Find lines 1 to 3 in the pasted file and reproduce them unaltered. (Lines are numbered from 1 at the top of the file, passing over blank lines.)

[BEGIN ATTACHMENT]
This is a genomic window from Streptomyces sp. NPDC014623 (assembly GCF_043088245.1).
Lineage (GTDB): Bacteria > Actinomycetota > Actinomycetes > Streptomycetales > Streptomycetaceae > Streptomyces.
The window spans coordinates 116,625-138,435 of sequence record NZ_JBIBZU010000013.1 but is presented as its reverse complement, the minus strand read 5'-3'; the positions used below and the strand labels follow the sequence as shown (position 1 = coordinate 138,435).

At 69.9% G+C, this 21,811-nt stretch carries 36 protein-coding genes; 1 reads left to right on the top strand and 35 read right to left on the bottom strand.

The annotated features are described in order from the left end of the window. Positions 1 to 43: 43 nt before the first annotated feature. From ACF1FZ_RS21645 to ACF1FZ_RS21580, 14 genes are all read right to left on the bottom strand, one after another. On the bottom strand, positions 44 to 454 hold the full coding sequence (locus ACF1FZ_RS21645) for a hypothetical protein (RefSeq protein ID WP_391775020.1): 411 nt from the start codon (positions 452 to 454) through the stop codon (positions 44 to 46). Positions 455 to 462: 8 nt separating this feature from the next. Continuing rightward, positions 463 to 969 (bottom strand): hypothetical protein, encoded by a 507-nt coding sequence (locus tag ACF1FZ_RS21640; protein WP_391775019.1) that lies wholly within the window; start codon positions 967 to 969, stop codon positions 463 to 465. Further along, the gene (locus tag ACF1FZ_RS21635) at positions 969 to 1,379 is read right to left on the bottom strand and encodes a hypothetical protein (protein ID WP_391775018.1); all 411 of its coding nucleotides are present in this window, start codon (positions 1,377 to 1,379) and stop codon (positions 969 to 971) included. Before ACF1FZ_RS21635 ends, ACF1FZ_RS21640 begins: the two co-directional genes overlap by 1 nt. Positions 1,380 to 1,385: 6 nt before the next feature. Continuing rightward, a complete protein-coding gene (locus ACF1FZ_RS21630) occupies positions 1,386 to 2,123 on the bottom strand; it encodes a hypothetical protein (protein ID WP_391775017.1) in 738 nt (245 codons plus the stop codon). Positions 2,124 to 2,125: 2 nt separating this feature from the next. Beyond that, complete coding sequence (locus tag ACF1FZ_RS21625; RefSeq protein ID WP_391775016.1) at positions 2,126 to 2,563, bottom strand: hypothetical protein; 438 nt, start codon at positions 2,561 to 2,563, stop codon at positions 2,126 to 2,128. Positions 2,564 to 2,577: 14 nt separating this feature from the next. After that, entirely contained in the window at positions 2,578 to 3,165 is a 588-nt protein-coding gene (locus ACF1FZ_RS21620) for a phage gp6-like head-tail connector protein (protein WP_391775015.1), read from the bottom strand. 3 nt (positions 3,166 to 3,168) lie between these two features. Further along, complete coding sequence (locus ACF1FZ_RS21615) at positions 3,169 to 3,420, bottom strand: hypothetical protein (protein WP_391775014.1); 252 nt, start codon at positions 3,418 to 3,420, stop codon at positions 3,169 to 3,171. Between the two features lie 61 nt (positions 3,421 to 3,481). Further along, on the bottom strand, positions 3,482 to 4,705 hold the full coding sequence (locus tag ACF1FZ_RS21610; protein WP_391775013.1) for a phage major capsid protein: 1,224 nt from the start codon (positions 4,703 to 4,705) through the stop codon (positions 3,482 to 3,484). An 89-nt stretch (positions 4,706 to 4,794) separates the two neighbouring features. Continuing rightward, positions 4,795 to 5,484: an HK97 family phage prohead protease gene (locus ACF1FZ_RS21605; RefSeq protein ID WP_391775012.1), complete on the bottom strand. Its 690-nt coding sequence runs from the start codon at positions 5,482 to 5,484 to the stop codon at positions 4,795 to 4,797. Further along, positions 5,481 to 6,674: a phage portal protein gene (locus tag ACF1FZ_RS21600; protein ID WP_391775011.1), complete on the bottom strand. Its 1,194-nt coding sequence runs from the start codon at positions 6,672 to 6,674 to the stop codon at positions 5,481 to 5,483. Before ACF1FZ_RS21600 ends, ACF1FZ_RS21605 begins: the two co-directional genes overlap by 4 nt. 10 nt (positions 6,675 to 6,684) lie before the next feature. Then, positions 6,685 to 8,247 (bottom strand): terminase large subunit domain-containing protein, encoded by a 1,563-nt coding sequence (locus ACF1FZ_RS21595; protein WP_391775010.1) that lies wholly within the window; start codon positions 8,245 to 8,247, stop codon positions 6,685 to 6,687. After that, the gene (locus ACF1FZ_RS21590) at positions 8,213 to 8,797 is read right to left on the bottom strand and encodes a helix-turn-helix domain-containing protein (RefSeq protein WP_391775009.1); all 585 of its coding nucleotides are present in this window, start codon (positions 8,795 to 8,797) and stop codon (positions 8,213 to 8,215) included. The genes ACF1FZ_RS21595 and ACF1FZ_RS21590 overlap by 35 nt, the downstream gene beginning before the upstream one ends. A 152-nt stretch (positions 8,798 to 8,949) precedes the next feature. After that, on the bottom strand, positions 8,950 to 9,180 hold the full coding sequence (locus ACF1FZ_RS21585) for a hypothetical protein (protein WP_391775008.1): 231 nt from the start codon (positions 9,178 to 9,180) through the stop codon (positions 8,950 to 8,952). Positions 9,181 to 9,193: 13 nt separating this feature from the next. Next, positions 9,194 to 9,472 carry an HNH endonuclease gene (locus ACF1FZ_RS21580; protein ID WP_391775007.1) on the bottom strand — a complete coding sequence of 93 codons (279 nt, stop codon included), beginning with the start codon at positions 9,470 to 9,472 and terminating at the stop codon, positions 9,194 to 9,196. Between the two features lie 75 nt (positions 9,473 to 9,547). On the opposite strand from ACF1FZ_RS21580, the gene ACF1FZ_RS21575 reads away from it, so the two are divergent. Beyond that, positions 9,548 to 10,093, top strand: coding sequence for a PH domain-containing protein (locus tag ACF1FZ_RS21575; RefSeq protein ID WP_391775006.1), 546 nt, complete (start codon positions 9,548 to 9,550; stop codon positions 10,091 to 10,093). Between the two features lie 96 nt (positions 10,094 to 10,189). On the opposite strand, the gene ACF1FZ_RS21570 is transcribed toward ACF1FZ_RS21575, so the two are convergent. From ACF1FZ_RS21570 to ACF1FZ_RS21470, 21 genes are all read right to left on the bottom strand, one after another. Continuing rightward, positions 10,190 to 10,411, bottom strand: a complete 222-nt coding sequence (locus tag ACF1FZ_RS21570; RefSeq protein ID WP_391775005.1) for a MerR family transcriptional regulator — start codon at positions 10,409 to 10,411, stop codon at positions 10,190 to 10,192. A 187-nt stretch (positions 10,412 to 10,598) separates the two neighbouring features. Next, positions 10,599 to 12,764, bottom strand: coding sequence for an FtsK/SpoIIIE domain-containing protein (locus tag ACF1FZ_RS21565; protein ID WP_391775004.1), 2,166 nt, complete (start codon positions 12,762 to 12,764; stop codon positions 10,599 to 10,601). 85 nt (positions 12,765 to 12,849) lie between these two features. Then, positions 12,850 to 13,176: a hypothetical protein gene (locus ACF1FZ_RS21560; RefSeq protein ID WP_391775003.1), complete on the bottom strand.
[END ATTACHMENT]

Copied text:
This is a genomic window from Streptomyces sp. NPDC014623 (assembly GCF_043088245.1).
Lineage (GTDB): Bacteria > Actinomycetota > Actinomycetes > Streptomycetales > Streptomycetaceae > Streptomyces.
The window spans coordinates 116,625-138,435 of sequence record NZ_JBIBZU010000013.1 but is presented as its reverse complement, the minus strand read 5'-3'; the positions used below and the strand labels follow the sequence as shown (position 1 = coordinate 138,435).